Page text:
Special Report: Couch Crashers
Eli Barnes has been to "Portugal, France, Italy, Greece, Belgium, all over Europe, and Canada.
The 25-year-old restaurant manager in Boston is a bit of world traveler.
But he's not booking into expensive hotels; instead he's crashing on people's couches!
Eli says when he went to Europe for a year, "I started emailing people from the places I was going, looking for people I would connect with."
Eli is part of the new Internet phenomenon, www.couchsurfing.com, where people around the world offer up a sofa to sleep on.
With more than 330-thousand members, the free site reaches everywhere from Phoenix to Figi, Manhattan to Mongolia, even Antarctica!
Mark Towner, a 31-year-old from Manchester England said, "I've only been in couchsurfing a few months. I thought I'd give it a go. It's really good, I've been to Toronto, Montreal and Boston so far."
Mark is now couchsurfing his way from Canada to South America, Tiera del Fuego to be exact.
He said, "I really wish it had been going 10 years ago. It's so awesome meeting loads of people straight away. Everybody's interested in travel."
The site works on a Myspace-Facebook model, where people's profiles are connected through a network of friends. Members can either ask for a couch to crash on or offer up a spot to sleep. "Technically I've been a couchsurfer for 2 years", said Melington Cartwright.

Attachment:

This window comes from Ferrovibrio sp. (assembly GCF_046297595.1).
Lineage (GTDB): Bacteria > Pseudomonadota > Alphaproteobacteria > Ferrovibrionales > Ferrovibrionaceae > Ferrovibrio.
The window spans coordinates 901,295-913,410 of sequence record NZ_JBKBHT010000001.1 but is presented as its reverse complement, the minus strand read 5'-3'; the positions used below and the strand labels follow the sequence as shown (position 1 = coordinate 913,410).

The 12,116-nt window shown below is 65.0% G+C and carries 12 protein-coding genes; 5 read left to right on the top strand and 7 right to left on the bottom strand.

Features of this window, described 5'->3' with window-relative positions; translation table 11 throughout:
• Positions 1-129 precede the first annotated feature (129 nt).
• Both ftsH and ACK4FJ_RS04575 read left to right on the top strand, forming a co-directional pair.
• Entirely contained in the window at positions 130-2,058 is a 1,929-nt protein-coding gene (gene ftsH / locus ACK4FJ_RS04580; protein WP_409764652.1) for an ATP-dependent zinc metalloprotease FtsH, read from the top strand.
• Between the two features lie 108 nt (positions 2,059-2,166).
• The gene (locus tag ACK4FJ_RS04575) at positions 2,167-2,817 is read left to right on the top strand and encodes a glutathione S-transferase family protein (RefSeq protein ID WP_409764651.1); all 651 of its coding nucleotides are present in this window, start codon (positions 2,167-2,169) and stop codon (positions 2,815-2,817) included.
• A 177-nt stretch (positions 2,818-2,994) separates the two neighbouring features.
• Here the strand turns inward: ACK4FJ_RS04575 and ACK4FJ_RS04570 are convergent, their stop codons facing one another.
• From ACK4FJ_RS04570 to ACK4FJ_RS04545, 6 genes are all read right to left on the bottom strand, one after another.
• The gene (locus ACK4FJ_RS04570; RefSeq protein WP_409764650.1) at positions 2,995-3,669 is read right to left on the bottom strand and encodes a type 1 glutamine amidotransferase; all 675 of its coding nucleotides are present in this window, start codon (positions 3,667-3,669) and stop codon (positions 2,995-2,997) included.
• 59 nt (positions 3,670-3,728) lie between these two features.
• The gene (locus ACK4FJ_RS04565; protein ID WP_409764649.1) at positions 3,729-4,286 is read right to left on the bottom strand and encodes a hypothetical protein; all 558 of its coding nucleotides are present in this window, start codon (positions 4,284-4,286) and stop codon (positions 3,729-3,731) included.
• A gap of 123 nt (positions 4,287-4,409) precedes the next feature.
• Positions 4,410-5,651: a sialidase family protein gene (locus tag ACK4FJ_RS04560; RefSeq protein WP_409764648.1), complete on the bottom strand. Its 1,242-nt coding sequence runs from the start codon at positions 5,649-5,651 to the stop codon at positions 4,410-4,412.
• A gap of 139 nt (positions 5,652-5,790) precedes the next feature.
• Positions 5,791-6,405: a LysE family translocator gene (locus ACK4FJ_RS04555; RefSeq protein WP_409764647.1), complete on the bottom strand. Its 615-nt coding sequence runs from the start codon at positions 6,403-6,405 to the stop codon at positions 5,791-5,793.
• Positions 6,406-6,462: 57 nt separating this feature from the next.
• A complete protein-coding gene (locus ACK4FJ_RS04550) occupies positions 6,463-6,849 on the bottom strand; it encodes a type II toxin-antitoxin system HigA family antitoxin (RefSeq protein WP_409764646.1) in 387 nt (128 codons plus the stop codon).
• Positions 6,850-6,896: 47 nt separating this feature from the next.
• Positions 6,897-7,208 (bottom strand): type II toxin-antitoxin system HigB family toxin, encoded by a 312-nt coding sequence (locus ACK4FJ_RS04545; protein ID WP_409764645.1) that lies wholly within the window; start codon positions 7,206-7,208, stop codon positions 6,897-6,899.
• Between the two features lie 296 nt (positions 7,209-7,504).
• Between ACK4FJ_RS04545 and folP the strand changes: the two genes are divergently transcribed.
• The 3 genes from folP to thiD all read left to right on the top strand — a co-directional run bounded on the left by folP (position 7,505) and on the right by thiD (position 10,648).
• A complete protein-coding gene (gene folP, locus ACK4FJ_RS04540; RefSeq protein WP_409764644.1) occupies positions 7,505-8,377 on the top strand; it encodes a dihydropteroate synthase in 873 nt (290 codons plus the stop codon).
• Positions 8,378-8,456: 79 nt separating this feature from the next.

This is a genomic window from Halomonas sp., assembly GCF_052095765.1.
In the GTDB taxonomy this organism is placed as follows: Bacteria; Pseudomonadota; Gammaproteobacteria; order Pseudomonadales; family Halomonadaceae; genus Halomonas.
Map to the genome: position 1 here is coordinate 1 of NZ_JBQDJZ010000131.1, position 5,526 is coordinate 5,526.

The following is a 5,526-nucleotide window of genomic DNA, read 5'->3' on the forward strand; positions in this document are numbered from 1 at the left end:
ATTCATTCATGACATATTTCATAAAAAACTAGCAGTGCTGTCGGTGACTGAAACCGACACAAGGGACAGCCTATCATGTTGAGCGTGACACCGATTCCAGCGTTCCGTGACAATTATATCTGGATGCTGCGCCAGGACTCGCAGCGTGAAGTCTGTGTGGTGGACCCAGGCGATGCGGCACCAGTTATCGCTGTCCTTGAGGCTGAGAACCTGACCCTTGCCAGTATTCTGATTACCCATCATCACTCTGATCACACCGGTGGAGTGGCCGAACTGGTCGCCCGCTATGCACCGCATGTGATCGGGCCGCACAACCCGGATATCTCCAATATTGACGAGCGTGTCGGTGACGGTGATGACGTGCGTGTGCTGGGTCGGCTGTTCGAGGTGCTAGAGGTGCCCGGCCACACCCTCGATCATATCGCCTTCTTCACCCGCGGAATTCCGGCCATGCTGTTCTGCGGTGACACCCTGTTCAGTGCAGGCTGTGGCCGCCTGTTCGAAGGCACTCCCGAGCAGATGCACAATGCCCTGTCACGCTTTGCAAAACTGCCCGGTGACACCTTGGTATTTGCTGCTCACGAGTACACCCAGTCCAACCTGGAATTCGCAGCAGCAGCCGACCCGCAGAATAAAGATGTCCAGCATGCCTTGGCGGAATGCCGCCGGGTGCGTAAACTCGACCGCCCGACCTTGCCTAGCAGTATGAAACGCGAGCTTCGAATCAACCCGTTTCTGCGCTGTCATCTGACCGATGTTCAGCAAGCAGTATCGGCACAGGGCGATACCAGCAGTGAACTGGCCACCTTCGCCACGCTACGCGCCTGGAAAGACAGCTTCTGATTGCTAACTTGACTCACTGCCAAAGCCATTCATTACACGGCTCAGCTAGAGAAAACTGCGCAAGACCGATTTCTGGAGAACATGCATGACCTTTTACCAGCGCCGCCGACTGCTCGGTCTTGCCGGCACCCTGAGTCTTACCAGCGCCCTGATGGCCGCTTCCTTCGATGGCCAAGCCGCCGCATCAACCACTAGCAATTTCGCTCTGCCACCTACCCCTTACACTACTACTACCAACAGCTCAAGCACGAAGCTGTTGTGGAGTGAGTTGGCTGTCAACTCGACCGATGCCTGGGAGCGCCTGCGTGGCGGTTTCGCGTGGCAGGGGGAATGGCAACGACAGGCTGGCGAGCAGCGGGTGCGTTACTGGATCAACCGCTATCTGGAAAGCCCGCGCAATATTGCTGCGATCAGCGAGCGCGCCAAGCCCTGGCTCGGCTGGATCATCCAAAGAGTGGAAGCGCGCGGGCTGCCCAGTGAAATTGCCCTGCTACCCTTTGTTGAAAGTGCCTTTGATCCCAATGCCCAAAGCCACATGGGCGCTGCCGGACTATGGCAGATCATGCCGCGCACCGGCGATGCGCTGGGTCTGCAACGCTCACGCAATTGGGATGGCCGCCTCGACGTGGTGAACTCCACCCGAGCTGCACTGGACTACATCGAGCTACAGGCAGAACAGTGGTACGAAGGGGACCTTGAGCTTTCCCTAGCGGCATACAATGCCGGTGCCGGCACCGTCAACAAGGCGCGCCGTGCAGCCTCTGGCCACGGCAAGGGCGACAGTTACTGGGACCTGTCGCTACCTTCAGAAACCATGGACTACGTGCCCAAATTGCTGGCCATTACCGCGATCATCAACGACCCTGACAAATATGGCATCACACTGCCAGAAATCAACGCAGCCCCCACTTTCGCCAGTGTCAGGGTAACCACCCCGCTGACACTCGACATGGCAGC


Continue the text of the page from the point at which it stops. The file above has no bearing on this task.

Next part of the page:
The artist from Olympia, Washington, is crashing here in Boston and she's not alone.
She explains, "My mother is 60 years old and she's on couchsurfing and she's actually surfing here with us. She decided to try it out."
The site ranks members by referrals and reviews. But it doesn't comment on the quality of couch! So don't expect a mint on your pillow!
Mark explains, "You're living in someone's house, you can expect to much. If you sleep on the floor or get a nice couch, you take what comes."
And the site doesn't offer any type of security checks. There's going to be a problem sometime, but that's life. You have got to take a risks sometimes."
When not traveling, Eli let's dozens of crashers into his home each month.
He believes it's as much about a free place to stay as it is about creating some global hospitality, "How it starts for everyone is a free couch. After the first experience, then it's so much more than that." Mel adds, "The overall mission statement of couchsurfing is to open your home your heart your lives to other people." Fellow couch surfers agree with the mission. Just ask Neil Hovey from Canada, "This is like instant friends in a city. That's what I would say it is. The free accommodation is quite nice as well."
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